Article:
Pop-In Shops Make Opening a Store Inside Another Store Easy

By now you’ve heard of Pop-Up Stores (this is the Pop-Up Store post, after all), but there’s a new idea circulating the retail world called “Pop-in Shops.”

Pop-In Shop is a new term, but it’s not a new idea. Think store-within-a-store, or, at the highest level, renting retail space inside of an established retail store or boutique.

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Nordstorm’s recently announced that they would host pop-in shops (pictured above) in eight of their department stores across the U.S., including downtown Seattle, San Francisco Centre, Santa Monica, Aventura, Tysons Corner Center, Michigan Avenue, Garden State Plaza, and Ala Moana Center.

Startup Fashion recently wrote a good article on how to take advantage of pop-in retail, but here are five main points to consider:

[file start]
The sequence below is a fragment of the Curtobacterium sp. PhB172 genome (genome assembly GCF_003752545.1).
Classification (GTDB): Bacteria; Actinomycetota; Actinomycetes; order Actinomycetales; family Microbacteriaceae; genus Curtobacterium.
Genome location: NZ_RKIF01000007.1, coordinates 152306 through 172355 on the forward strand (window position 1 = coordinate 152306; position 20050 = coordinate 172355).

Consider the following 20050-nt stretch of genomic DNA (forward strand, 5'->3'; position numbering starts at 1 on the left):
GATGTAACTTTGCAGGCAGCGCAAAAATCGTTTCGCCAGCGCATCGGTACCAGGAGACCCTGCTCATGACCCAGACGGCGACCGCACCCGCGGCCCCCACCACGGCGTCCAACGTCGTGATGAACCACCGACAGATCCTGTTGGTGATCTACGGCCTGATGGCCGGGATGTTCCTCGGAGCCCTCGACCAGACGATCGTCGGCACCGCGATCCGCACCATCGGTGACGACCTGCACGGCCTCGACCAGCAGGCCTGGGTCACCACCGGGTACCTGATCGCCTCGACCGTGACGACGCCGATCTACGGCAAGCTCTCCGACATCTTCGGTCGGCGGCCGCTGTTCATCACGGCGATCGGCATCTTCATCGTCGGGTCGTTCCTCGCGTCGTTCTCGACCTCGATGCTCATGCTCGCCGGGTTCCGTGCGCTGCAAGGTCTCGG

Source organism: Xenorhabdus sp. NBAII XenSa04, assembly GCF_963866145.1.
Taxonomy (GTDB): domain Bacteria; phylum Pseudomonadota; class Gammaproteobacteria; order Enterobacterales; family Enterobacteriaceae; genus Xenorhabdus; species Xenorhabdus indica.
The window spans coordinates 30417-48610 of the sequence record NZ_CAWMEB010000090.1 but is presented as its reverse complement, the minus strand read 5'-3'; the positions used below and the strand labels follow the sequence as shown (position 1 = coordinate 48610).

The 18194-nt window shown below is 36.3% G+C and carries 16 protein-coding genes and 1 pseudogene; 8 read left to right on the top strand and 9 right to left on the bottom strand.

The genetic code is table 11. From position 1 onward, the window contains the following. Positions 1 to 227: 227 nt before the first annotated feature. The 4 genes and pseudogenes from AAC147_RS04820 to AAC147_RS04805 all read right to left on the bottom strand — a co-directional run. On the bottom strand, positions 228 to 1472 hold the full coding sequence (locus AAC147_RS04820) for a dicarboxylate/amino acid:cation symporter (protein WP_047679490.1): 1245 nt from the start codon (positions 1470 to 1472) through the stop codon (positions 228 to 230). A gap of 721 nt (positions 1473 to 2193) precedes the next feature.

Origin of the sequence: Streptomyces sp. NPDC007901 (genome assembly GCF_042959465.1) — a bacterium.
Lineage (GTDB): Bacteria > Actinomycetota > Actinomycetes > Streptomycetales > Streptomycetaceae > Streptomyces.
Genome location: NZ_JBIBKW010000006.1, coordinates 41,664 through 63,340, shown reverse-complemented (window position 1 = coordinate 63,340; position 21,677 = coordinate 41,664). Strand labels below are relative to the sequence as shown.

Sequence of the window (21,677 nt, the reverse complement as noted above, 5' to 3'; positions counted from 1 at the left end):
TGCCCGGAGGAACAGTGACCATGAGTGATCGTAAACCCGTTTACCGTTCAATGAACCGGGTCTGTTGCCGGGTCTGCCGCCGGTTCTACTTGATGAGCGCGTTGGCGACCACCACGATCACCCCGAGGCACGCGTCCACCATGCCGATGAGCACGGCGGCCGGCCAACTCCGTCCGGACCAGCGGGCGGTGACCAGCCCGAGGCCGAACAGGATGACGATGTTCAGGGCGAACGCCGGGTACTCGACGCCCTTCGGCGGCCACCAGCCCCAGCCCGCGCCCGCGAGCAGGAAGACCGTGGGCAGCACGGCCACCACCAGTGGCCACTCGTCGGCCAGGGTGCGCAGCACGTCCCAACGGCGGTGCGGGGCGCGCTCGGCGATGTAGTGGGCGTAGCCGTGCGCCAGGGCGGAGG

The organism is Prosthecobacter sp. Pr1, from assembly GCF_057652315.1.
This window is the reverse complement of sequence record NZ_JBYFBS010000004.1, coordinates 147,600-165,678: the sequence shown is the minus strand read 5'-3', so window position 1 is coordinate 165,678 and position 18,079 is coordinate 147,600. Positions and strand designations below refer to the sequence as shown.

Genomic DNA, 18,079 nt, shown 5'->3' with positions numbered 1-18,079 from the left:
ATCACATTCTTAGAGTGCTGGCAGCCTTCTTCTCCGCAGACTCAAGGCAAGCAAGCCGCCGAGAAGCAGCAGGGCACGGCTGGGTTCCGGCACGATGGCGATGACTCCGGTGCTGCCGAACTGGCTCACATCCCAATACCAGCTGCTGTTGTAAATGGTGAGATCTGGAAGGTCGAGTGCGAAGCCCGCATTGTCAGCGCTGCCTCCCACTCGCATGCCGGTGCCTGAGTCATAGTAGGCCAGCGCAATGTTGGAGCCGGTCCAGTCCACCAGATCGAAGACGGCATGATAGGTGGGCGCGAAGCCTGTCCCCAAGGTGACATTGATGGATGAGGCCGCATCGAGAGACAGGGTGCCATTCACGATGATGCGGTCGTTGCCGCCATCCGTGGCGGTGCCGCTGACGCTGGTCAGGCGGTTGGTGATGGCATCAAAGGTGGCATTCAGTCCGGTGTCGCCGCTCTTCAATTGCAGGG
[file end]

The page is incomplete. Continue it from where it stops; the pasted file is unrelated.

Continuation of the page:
(1) New Foot Traffic. Shoppers visiting a Pop-In Shop will often times be new to the retail store, and might even be new to the brand that is popping in if you normally sell online.

(2) Old Foot Traffic. The retail store where the Pop-In is located will already have established foot traffic that will help fuel the Pop-In Shop.

(3) Shared Exposure. Both the retail store and Pop-In Shop will benefit from co-branding, duel promotions, and creating a new retail space with unique, differentiated events.

(4) Sell and Promote. Not only will a well-executed Pop-In Shop drive brand exposure and awareness, but, if done right, it will also lead to more sales offline and online. Make sure to always create a strong connection between your offline retail store and online e-commerce site.

(5) Target Distribution. Choose when and where you want to Pop-In. That could be at a boutique in a hipster neighborhood or a larger retail store in downtown. Or do both during a city-wide music festival that will flood the streets with your target customer.

Are you looking for a unique pop-up rental in San Francisco? Search SF listings now >

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